Rahele and Rob enter the three minute thesis comp, with Rob bringing home the big prize !!!! well done
Thursday, 27 August 2020
Tuesday, 25 August 2020
Ko Tainui te waka
Ko Wainui te awa
Ko Parepaupau te maunga
Ko Ngaitai te iwi
Ko Torere arua te hapu
Ko Damian toku ingoa
Damian is a Landscape Architect and Project Manager working with Isthmus.
Bela Hinemoa Grimsdale, Te Ātiawa, Ngāti Raukawa, Ngāti Toa Graduate Landscape Architect
BLA, (UNITEC) Hons
Being of bicultural background, with Māori and Pākehā whakapapa. Bela has naturally developed her professional interests and studies to be strongly grounded in the culture of Aotearoa. Her previous studies at the University of Auckland with a double major in Art History and Cultural Heritage and Museums, where she developed her interest, knowledge and practice in traditional Māori techniques of weaving, carving and the uses of native plants.
In 2017 Bela undertook a walking design audit of the Tāmaki Makaurau CBD to locate, record and value existing Māori design elements for the Auckland Design Office. The audit was eye-opening in terms of thinking about where there might be potential for Te Ao Māori in the city and to the extent of where these values are lacking. The audit has become a useful tool and informative resource for Auckland Council.
Bela joined LandLAB in 2019 after completing an internship whilst studying. Bela looks forward to adding a strong cultural dimension to the team drawing on her knowledge, skills and affiliations, and to build on her Te Ao Māori knowledge and research gained throughout her studies and how she can apply this in the professional field.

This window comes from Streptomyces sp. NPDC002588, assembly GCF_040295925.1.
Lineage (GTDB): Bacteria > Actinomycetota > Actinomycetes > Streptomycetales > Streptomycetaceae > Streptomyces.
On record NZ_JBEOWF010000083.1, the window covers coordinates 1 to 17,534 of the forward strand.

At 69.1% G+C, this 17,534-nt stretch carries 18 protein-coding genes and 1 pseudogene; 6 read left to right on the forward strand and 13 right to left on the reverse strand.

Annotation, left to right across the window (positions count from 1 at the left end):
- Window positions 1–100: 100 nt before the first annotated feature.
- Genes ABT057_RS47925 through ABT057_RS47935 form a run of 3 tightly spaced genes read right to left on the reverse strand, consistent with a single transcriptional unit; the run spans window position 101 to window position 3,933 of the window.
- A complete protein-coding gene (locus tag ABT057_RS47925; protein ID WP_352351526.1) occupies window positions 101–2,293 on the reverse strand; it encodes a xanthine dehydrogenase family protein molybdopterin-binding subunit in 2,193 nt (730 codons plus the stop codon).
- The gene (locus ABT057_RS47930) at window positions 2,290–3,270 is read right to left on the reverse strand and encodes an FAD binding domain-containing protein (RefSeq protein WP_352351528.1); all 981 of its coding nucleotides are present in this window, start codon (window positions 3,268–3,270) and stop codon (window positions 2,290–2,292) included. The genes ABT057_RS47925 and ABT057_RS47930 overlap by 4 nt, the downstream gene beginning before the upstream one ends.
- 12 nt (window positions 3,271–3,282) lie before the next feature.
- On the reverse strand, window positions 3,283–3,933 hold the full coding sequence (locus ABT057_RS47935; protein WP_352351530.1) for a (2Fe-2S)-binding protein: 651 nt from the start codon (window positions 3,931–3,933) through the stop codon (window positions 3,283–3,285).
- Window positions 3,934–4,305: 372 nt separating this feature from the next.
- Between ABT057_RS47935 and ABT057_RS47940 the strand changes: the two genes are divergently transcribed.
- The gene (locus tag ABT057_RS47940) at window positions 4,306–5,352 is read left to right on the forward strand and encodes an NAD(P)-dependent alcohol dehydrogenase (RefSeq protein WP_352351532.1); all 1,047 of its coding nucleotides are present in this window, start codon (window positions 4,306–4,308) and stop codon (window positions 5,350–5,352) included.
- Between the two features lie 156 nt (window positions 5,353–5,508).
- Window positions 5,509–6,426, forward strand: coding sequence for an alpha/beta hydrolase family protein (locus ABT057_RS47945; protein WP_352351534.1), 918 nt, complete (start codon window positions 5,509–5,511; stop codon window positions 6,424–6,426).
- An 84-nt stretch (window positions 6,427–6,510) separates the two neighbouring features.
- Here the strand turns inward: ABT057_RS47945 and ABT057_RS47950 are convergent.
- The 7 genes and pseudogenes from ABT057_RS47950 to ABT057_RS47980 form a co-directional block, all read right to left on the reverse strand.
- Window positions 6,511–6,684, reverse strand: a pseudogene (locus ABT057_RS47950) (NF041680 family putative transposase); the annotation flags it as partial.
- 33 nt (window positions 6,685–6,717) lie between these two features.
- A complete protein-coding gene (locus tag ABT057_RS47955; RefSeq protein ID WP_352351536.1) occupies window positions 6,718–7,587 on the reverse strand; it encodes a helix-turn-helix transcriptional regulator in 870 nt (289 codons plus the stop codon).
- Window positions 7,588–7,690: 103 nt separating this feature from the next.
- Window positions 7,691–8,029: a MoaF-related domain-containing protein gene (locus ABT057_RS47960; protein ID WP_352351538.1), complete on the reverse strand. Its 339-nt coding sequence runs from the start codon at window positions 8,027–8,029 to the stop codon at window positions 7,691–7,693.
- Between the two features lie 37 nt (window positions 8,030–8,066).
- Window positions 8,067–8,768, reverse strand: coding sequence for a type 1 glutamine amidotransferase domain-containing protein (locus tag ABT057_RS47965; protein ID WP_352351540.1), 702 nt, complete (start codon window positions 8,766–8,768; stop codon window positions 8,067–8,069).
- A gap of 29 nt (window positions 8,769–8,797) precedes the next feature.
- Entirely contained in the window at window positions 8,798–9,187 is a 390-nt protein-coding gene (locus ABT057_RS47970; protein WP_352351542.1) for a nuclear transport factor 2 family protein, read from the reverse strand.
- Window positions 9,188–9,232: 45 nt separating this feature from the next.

Bela enjoys collaboration with clients, professionals, academics and practitioners with a passion for the landscape and Te Ao Māori.
Dr Jessica Hutchings
Ngāi Tahu, Ngāti Huirapa, Gujurati
Director and Consultant – Māori science strategy, innovation and transformation.
Co-Director, Tīaho Ltd. Kaupapa Māori research, evaluation and policy development consultancy(2016 – present)
Dr Jessica Hutchings is a research strategist, leader and communicator will 25 years of experience in the development and implementation of Māori science strategy which includes building research landscapes and leading Māori research initiatives with clear community outreach objectives including Oranga (wellbeing), toitoi (creativity) and auaha (innovation) for diverse Māori communities. Dr Hutchings hasdeep experience working at the interface of both science and society and mātauranga Māori. It is through this work that she continue to develop her expertise and reputation as a critical kaupapa Māori research leader and science strategist who contributes to and furthers understandings of mātauranga Māori.
Current Board Appointments
MBIE Science Board (2019-current)
Rauika Māngai Cross NSC Senior Māori Leaders Rōpū (Chair 2018-)
Resilience to Natures Challenges, National Science Challenge (2020-current)
Previous Board Appointments
Organics Aotearoa New Zealand
Te Waka Kai Ora (National Māori Organics Authority) Recent nomination to the Board of the International
Jamie Stronge BLA (Unitec)
Jamie Stronge is a Senior Landscape Architect for ARUP in the Cities and Digital team in Auckland.
Master of Landscape Architecture (by Design), Bachelor of Planning (Hons) and currently completing a Master of Urban Design.
Zoe is a principal at 4Sight Consulting Limited, a Board Member of Green Roofs Australasia, Director of Living Roofs New Zealand and member of the World Green Infrastructure Network.